Liza Costello’s work has been shortlisted in the Seán Ó Faoláin Short Story Competition, the Francis McManus Prize and the Patrick Kavanagh Poetry Prize and has been broadcast on Radio RTÉ 1. She lives in Co Westmeath with her family. . Her novel Crookedwood was recently published by Hachette Ireland.
I buy a lot of books and am a slow reader, so it pretty much piles up there. Right now, I’m weaving between Ian Cobain’s Anatomy of a Killing – Life and Death on a divided islandreimagines Northern Ireland’s complex history through a very human story, and an elegant collection of short stories by Lucy Caldwell, Intimate.
There is also an old copy of the fantasy horror genre Horror by Dan Simmons, which I picked up after seeing its charismatic TV adaptation. Psychological thriller Hunting party by Lucy Foley was also in it, according to an introduction. Elizabeth Bishop’s collected poems are never far away.
The first book you remember?
Complete illustrated stories by Hans Christian Andersen, a gift from my late father. A fax version of a 19th-century booklet, the front cover features a mermaid lounging on the seabed, her white-blond hair bobbing outward as she leisurely watches a fish.
Your book of the year?
It was actually published in 2020, but I have to say JFK Episode I by Fredrik Logevall, which I read earlier this year. I tend to start reading history books with the best of intentions only to sooner rather than later slide back into fiction. But I like Anatomy of a KillingThis book is all about its people, the facts are so seamlessly woven into its fabric, you barely notice them absorbing them. This is an amazing detail.
A favorite literary character?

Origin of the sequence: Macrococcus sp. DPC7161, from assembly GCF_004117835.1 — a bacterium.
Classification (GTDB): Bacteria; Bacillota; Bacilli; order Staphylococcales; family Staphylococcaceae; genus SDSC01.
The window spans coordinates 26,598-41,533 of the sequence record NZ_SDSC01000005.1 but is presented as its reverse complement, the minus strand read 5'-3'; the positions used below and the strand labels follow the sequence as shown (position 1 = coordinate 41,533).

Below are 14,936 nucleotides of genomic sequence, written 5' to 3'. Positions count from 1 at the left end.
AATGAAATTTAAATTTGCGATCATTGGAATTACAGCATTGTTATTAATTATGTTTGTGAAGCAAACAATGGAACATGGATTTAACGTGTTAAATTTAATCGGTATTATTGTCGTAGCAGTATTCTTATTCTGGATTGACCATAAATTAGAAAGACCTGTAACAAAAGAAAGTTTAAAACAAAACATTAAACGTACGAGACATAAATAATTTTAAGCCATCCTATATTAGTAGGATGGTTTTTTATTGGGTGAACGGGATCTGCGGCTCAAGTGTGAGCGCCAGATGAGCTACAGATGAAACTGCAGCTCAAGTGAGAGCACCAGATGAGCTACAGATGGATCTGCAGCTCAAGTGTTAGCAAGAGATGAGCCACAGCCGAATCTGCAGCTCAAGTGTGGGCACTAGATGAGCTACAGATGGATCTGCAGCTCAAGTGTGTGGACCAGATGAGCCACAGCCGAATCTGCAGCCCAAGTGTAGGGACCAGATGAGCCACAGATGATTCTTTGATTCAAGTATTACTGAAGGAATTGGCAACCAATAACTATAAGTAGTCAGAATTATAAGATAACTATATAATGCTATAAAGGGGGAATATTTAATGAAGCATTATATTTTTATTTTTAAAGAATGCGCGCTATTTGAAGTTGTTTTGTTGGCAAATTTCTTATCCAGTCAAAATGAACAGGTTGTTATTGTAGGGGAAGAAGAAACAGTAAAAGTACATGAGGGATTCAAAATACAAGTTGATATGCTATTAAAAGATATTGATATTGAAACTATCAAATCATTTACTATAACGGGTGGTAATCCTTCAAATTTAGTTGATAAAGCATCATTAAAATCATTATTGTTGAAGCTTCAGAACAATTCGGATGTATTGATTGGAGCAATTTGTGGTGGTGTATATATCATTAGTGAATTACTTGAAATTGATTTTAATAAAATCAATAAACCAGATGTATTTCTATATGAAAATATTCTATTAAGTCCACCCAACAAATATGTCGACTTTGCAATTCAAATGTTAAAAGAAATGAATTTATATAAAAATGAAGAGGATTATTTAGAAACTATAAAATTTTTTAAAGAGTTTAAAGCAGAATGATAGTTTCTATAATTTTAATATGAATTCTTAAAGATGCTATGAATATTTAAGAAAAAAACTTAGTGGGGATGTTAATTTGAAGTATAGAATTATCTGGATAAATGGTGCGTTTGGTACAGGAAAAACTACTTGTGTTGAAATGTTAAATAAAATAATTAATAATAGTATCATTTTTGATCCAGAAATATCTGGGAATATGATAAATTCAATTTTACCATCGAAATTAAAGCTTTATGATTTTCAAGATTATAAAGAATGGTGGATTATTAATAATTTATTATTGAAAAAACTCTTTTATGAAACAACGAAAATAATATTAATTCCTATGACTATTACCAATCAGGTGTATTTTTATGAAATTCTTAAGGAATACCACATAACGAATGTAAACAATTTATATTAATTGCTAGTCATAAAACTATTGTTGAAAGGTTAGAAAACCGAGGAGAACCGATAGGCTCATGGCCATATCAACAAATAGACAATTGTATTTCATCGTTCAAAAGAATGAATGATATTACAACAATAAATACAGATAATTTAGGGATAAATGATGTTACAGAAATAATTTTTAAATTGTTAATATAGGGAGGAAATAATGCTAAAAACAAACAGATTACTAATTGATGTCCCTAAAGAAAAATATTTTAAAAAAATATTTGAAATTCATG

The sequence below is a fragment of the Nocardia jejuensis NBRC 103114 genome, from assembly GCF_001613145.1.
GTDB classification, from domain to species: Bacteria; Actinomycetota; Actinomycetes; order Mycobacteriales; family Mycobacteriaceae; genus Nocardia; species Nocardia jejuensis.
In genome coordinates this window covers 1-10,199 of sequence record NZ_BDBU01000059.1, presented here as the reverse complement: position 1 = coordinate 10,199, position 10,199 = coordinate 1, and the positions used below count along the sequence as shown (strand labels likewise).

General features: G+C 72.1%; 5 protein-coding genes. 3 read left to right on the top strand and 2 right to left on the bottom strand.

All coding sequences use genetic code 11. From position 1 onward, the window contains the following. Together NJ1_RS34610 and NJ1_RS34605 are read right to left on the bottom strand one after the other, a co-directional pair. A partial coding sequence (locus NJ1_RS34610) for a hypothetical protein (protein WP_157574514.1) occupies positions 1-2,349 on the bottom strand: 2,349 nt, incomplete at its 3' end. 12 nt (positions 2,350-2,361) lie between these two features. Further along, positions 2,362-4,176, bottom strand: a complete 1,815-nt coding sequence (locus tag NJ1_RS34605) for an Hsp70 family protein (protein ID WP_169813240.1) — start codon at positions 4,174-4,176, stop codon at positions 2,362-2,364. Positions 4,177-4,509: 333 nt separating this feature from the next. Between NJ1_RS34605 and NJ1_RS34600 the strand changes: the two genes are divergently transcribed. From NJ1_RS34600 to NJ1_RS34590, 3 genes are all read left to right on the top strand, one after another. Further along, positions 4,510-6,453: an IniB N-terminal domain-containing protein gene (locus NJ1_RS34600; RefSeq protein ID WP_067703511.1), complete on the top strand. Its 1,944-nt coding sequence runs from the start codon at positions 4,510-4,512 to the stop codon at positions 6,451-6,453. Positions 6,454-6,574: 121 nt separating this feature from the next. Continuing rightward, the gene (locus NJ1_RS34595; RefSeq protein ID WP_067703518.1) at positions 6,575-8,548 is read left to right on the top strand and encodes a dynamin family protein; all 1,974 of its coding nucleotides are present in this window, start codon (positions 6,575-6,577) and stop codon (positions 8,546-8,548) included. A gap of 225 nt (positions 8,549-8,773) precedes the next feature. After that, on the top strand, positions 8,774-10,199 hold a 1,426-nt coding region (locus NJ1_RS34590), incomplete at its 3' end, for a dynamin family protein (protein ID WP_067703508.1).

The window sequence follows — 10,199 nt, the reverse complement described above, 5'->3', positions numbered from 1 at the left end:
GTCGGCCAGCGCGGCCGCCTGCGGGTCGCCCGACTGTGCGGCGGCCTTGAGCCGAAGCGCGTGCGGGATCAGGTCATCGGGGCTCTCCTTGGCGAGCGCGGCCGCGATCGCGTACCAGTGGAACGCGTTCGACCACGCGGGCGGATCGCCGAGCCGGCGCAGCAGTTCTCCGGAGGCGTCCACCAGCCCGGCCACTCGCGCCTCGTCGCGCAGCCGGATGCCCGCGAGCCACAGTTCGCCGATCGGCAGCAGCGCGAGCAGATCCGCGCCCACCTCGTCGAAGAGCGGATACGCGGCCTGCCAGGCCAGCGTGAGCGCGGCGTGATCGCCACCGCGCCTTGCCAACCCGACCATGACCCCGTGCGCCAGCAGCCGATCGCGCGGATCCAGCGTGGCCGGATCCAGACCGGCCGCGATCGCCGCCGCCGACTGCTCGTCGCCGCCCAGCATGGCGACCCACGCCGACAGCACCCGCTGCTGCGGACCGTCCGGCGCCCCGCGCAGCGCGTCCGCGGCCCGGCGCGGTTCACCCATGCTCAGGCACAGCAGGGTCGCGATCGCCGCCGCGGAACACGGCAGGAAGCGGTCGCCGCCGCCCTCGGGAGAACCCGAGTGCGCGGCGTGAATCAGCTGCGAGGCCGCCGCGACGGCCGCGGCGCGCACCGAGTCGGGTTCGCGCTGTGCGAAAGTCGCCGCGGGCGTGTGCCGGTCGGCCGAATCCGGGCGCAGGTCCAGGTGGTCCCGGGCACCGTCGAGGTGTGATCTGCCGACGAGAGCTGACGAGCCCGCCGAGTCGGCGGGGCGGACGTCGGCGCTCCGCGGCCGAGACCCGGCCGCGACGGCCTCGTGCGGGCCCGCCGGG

So many to choose from. I recently finished Olives, again Elizabeth Strout’s story revolves around Olive Kitteridge, a brilliant, flawed character as she is sentient and kind and who, even towards the end of her life, is always evolving.
A book that changed your life?
Video of the day
I think all good things change a reader, and therefore their lives, though imperceptible, in the sense that they take us out of ourselves and into an experience. do others.
On a more tangible level, read Dermot Healy’s poetry book A Fool’s Errand was the beginning of his writing obsession, which led to me (eventually) submitting my PhD in his work a few weeks ago.
The book you can’t finish?
There are many of them. My pitiful repeated failure to complete Ulysses However, that ended recently when I discovered its amazing RTÉ audio production (made in the 1980s but available on Spotify).
Read your Covid comfortably?
Chekhov’s ‘Gooseberries’, which I found in one of the lockdowns, evoked its lush rains while the three wet and muddy men bathed for milliseconds, and then as they slept, somehow making it a gentle read.
The book you gave as a gift?
That tends to change over the years but I recently gifted someone a copy of the kind and inspiring Maggie Smith. Constantly on the move.
Writers Who Shaped You?
I have been fortunate enough to attend a few writing workshops with Claire Keegan, an amazing teacher as much as she is a writer – her classes are always a thrill.
I recently discovered American writer Attica Locke’s crime thrillers and was completely captivated by the wonderfully balanced action she achieves there, with her literary sensibility. and the theme takes the reader deep into the dire realities of racial inequality in the United States, past and present, all delivered through conspiracies that make each book impossible to take down. .
The book you want to be remembered the most?
https://www.independent.ie/entertainment/books/my-life-in-books-liza-costello-41939010.html My Life in Books: Liza Costello